This is the circuit:

enter image description here

I saw it in a book. It said that this is a 7th order circuit.

From theory we know that the order of linear passive circuits is determined by the sum of capacitors and inductors, minus the number of Inductor-nodes (a node where only inductors meet), minus the number of capacitor-meshes (a mesh that has only capacitors on it's branches).

This is my attempt to verify the order.

Capacitors + Inductors = 11

That component to the leftmost part of the schematic, judging from the way the book is illustrated previously, is just a complex electric impedance, so I believe that we can't do anything with that component. It doesn't count neither as capacitor, or inductor. It may contain 10 inductors inside but that's irrelevant, in order to find the order of the circuit (I'm not sure about that though).

Far to the right (my rightmost arrow) the inductor and capacitor can change their place without the circuit being affected in any way, so we have an inductor node.

Another inductor node exactly to the left of the previous one.

And one capacitor mesh, that I have marked to the left.

Therefore the order is 11 - 2 inductor nodes - 1 capacitor mesh = 8, not 7. So I'm clearly missing something here and I have no idea what it is. The way this problem was presented in the book seemed more like a trick question.

I will appreciate any help on this! Thanks in advance!

  • \$\begingroup\$ I wasn't familiar with the rule as you describe it, but why have you left the topmost and the rightmost capacitors out of your equation? \$\endgroup\$ – jippie Sep 2 '15 at 16:45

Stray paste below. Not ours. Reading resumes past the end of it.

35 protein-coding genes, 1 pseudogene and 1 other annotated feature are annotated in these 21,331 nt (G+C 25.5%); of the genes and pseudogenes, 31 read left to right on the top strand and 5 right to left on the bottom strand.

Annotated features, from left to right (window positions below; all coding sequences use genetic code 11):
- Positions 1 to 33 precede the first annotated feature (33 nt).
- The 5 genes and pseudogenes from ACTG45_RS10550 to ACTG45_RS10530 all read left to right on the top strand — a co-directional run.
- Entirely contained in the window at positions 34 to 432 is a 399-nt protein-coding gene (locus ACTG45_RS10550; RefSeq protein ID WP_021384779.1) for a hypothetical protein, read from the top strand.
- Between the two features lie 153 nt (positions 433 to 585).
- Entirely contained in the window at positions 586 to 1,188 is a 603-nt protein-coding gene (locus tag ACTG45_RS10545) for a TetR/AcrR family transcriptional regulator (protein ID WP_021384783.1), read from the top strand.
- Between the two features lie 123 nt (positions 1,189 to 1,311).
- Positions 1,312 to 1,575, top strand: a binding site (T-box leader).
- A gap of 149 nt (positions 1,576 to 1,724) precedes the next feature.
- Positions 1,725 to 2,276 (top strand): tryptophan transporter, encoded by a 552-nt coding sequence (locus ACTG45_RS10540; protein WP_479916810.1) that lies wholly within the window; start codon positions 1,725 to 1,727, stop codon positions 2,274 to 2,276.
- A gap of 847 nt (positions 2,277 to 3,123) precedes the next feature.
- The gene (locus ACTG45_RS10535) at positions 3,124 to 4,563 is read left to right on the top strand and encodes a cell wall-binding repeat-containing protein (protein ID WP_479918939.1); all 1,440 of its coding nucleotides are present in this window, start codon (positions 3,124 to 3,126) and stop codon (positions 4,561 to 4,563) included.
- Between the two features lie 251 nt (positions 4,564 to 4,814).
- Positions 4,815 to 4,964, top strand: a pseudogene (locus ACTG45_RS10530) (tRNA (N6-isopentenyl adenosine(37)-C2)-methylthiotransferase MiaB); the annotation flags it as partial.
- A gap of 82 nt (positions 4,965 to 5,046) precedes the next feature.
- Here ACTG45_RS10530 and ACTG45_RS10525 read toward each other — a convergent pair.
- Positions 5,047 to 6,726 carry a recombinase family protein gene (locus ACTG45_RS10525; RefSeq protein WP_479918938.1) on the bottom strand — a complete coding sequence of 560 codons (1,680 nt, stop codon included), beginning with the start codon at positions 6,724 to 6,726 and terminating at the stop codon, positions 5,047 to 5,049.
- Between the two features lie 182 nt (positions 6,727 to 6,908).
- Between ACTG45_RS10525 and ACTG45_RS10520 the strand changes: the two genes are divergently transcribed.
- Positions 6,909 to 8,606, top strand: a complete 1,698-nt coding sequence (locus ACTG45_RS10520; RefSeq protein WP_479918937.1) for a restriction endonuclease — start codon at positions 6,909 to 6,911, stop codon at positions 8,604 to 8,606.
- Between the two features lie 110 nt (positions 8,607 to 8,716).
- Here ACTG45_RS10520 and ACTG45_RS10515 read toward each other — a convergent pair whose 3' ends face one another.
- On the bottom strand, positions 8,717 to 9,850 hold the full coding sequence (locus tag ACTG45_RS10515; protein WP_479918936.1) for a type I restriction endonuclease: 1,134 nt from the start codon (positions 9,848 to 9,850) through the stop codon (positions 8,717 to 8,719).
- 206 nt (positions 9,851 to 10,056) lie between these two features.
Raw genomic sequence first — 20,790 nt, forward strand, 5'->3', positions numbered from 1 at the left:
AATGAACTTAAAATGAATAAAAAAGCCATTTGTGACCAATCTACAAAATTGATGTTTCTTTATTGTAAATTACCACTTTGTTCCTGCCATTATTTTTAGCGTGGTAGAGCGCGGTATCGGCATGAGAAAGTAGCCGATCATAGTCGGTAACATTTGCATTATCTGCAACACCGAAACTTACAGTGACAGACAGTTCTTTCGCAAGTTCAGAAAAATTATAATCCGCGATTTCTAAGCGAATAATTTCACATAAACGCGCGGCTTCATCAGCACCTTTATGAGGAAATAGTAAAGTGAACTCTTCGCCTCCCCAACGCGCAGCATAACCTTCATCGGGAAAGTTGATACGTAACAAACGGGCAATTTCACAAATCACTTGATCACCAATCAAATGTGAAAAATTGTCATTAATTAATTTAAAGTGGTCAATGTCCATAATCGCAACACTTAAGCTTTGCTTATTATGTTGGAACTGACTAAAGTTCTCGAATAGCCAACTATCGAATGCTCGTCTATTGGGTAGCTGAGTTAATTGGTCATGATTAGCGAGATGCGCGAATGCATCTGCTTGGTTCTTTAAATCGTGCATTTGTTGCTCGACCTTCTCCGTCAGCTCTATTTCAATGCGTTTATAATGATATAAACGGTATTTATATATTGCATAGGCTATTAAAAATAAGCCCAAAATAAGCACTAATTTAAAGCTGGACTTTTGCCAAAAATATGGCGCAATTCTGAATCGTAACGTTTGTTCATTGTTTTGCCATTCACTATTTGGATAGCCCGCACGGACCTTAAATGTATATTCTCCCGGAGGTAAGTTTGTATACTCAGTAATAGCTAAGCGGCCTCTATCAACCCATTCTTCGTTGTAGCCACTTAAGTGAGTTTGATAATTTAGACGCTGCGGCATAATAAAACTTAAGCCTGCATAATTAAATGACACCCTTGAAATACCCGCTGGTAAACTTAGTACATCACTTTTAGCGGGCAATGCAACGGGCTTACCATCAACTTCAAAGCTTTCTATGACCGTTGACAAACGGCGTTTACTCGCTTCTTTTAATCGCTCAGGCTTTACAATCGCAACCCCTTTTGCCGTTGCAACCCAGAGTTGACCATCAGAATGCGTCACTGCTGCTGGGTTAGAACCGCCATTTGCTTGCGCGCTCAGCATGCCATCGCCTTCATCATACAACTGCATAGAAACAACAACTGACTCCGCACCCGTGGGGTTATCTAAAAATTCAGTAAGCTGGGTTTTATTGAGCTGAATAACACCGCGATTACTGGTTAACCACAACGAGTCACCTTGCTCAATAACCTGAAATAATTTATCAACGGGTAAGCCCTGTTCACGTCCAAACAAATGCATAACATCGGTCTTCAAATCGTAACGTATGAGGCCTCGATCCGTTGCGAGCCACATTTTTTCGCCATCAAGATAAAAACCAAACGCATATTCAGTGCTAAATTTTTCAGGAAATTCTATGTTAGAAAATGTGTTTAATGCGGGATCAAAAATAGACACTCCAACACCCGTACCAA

• \$\begingroup\$ When did i say i left them out? They are here. I counted them all, 6 capacitors + 5 inductors equals 11. However i don't know whether they have a further role to play here. My guess is they don't. But who am i to say. What role do you think they play on the order? \$\endgroup\$ – Nikos Sep 2 '15 at 16:49
  • \$\begingroup\$ where from are you taking the output? \$\endgroup\$ – MaMba Sep 2 '15 at 16:54
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    \$\begingroup\$ @jippie actually you were right about that mesh i think. Sorry, i got confused and thought you meant something else. The answer was right in front of me but i couldn't picture it. I was stuck. Thanks. \$\endgroup\$ – Nikos Sep 2 '15 at 21:32
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    \$\begingroup\$ Since I seem to understand how it works, I guess I've learned something too. Making note of this nice trick in my notebook. \$\endgroup\$ – jippie Sep 3 '15 at 6:39

You are missing the mesh/loop which includes the left-most capacitor, the upper capacitor and the right-most capacitor. 11 reactive components - 2 inductor nodes - 2 cap meshes = 7.

If you're feeling up to the challenge you can also attempt to find the transfer function of the circuit (s-domain). The circuit order is whatever is higher: the order of the numerator polynomial or the order of the denominator polynomial.

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    \$\begingroup\$ @RestlessC0bra Not sure if it isn't a simple mesh as you can simply follow the outline of the diagram. In this case you would draw the vector to visualize current more conveniently at the outside of the circuit rather than on the inside of the mesh. \$\endgroup\$ – jippie Sep 3 '15 at 6:42

A capacitor in series with a capacitor, or an inductor in parallel with an inductor, doesn't count. You have 2 instances of capacitor feeding capacitor, which drops the count to 7.

  • \$\begingroup\$ I'm sorry. I don't get it. Where are the two series capacitors? And i actually didn't know this one rule you said, but i did the math on paper and i will guess why this rule is true. Is it because there is no \$s^2\$ term arising, in series capacitors, or shunt inductors? (when we do the analysis on the s-domain that is) \$\endgroup\$ – Nikos Sep 2 '15 at 16:47

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